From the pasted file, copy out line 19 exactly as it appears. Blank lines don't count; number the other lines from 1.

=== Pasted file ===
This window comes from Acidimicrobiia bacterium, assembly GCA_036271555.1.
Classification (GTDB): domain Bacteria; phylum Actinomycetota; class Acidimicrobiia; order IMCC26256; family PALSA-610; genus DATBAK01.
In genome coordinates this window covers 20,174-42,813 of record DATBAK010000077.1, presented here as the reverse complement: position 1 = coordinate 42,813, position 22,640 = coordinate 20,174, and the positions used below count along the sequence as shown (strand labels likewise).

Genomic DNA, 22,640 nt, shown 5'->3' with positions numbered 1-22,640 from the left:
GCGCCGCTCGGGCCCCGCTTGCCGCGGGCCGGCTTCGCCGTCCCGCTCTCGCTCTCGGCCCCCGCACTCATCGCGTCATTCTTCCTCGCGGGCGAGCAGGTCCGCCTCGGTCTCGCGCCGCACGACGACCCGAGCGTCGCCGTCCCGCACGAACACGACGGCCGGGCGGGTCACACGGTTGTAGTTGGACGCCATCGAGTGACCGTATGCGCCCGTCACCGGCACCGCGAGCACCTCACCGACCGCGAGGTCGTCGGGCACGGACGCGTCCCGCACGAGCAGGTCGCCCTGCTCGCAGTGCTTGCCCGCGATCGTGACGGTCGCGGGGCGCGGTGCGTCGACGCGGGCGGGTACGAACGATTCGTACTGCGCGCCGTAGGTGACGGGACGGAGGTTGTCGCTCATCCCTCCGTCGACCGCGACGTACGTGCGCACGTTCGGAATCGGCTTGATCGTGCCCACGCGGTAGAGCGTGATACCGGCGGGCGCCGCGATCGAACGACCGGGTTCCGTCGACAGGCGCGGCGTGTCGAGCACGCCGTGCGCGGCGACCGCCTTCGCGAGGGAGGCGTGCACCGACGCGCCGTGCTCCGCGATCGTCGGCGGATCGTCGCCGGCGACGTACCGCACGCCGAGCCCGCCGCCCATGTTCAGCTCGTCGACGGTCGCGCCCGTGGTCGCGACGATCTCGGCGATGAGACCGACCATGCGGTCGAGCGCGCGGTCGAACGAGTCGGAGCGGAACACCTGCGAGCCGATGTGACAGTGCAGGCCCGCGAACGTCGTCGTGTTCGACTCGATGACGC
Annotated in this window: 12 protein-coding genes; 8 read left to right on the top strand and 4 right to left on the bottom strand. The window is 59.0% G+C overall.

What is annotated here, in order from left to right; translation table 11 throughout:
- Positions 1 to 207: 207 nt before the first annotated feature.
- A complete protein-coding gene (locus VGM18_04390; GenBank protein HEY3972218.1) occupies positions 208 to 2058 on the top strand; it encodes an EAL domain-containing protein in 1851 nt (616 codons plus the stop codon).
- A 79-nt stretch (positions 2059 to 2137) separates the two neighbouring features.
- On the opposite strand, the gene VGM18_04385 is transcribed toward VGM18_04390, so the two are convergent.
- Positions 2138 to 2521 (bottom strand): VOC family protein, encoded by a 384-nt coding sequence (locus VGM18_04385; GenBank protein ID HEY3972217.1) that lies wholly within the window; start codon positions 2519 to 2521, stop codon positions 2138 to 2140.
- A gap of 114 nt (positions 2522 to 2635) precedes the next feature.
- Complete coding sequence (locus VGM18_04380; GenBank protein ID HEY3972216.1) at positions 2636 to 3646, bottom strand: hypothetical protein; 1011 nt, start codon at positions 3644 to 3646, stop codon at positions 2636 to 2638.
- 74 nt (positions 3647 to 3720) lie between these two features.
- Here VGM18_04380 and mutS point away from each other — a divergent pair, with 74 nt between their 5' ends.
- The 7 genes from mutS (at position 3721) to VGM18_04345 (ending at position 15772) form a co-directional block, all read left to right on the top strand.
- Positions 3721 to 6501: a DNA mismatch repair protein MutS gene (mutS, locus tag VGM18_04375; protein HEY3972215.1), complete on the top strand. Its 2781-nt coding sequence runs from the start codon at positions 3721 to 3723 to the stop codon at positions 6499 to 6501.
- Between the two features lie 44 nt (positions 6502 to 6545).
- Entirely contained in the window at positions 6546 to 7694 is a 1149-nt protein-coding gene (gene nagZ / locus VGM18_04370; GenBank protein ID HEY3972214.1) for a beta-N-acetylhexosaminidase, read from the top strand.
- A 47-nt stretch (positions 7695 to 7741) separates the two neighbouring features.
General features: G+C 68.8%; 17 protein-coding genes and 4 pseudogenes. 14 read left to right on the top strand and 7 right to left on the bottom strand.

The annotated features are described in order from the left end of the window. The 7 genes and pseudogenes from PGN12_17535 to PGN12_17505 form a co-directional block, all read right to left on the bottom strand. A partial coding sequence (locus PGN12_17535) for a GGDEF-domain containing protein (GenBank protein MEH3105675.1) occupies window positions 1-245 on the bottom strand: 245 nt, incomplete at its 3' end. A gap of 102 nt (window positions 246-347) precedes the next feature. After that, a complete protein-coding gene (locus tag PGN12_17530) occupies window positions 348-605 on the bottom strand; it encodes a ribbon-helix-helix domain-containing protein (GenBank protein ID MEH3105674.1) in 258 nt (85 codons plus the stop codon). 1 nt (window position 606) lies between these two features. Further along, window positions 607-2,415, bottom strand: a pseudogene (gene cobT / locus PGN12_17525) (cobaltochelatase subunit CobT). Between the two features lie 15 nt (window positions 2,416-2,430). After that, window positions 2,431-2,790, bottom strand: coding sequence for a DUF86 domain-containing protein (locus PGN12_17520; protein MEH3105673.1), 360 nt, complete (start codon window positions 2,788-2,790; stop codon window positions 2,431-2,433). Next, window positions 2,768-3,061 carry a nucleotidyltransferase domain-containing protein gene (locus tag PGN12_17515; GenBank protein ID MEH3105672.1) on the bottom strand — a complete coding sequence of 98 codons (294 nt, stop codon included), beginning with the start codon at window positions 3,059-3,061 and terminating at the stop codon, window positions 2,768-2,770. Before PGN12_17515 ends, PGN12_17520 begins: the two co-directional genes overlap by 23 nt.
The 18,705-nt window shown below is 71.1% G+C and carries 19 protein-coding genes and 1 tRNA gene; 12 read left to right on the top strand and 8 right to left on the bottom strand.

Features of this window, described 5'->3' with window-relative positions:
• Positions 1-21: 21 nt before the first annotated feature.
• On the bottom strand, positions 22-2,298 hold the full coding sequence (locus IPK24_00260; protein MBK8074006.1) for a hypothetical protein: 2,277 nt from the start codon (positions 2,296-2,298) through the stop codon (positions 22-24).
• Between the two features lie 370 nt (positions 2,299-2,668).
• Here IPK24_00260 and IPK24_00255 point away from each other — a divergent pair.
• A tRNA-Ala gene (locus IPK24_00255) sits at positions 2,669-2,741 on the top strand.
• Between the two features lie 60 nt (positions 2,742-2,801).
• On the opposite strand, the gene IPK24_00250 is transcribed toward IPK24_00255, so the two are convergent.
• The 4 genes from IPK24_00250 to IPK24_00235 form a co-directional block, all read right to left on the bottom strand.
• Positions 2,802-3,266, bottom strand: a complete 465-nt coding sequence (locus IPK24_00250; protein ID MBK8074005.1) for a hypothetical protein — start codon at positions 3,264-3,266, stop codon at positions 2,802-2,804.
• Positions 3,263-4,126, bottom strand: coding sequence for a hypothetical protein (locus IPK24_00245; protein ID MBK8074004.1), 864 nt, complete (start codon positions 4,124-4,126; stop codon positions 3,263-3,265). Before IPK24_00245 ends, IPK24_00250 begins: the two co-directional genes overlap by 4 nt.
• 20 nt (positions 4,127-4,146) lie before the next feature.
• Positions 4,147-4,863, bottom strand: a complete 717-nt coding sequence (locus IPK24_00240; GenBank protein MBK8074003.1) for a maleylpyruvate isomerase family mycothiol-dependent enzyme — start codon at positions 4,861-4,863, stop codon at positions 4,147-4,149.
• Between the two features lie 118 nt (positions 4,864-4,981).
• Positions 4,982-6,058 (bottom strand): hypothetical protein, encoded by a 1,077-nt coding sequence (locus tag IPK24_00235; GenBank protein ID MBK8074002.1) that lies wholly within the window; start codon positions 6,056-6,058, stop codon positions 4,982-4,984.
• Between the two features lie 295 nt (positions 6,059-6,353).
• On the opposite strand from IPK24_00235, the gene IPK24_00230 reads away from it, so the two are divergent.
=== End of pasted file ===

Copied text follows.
- Between the two features lie 44 nt (positions 6502 to 6545).